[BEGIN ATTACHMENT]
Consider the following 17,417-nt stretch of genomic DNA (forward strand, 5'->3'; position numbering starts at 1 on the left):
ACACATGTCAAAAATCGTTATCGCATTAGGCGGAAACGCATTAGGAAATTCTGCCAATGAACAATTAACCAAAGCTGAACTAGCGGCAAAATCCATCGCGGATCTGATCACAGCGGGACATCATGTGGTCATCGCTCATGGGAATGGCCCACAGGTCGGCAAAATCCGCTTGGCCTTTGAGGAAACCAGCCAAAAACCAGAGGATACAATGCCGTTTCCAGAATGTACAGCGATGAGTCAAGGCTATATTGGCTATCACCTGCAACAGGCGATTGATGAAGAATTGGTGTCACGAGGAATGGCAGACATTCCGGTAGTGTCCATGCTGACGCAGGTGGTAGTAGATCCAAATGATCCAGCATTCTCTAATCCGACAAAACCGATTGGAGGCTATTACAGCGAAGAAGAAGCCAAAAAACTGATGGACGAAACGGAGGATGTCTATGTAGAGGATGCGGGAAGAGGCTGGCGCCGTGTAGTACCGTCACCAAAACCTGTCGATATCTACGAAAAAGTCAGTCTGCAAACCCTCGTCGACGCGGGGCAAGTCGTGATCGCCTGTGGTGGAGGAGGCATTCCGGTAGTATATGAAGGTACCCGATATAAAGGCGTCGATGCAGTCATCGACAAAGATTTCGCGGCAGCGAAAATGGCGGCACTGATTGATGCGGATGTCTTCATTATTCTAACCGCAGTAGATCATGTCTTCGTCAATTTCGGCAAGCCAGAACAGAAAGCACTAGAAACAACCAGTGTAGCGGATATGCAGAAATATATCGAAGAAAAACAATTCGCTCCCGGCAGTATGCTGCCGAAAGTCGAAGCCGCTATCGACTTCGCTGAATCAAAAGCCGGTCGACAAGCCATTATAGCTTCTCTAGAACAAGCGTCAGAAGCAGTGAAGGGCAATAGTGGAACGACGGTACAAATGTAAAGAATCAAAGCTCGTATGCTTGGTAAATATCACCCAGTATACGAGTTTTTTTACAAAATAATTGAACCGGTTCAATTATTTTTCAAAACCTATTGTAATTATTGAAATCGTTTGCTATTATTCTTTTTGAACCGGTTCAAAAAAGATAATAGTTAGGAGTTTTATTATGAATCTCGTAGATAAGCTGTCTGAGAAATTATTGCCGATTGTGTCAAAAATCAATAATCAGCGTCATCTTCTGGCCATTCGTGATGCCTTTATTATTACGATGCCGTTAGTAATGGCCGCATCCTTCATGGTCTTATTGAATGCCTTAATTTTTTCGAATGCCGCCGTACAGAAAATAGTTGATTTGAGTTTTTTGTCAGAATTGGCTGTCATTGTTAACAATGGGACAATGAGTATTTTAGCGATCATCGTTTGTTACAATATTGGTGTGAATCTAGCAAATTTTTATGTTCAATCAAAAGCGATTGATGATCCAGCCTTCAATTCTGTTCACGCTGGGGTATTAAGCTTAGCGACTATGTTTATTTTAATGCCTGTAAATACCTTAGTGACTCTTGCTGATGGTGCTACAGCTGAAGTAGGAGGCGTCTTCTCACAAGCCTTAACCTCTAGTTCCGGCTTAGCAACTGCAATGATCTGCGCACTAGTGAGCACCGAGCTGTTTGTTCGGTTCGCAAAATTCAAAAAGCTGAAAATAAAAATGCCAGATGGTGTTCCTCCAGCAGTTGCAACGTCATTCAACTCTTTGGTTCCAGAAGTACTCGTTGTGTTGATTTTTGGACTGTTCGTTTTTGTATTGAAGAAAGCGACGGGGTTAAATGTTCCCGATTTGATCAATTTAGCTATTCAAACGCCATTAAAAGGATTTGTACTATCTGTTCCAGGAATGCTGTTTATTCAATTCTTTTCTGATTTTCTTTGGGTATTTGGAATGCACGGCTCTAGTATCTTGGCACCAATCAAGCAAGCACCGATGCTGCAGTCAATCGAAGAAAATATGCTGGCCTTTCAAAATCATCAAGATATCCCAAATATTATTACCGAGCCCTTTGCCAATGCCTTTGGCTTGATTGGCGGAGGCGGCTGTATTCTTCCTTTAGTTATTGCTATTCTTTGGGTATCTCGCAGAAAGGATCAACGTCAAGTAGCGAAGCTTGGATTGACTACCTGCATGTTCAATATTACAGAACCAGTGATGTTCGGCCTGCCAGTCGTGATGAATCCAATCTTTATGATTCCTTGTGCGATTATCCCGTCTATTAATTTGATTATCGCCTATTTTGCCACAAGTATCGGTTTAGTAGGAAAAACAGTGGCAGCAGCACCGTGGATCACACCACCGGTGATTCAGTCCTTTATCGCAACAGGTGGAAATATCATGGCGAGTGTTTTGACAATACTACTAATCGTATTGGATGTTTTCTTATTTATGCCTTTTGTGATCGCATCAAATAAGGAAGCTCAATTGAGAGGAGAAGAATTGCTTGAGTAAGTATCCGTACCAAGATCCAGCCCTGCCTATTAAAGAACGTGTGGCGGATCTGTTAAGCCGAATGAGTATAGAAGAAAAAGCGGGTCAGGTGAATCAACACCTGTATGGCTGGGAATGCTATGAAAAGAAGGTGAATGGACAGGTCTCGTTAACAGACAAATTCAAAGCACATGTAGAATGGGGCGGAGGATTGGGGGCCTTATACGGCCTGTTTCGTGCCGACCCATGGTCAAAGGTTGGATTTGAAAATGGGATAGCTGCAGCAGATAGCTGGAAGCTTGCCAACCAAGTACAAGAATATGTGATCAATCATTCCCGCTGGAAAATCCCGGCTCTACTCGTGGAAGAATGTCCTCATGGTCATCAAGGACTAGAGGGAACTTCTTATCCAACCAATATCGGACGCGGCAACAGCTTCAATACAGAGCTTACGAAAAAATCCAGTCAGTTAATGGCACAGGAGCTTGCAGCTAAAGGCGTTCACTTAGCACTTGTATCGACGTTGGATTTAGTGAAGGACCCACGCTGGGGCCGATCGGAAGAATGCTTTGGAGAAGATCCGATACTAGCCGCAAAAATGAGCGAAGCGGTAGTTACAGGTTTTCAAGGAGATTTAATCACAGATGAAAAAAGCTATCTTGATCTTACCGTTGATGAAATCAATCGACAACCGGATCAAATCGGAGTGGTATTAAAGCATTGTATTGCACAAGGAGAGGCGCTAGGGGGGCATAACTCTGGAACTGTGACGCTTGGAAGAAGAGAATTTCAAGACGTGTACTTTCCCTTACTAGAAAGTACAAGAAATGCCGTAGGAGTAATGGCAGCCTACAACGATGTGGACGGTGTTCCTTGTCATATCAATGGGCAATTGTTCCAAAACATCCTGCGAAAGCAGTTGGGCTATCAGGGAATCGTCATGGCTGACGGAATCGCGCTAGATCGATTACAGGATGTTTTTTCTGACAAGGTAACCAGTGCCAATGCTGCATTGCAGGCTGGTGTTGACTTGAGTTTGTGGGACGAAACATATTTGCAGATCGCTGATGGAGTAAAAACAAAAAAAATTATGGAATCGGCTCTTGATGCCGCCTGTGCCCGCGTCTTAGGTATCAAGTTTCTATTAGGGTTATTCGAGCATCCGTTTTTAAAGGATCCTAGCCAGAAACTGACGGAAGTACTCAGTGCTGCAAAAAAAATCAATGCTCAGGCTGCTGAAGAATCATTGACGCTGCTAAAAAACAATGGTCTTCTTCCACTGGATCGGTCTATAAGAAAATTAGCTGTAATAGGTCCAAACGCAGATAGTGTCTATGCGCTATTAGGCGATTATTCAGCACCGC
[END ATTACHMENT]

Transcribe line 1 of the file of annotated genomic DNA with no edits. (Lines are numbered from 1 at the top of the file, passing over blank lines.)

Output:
Consider the following 17,417-nt stretch of genomic DNA (forward strand, 5'->3'; position numbering starts at 1 on the left):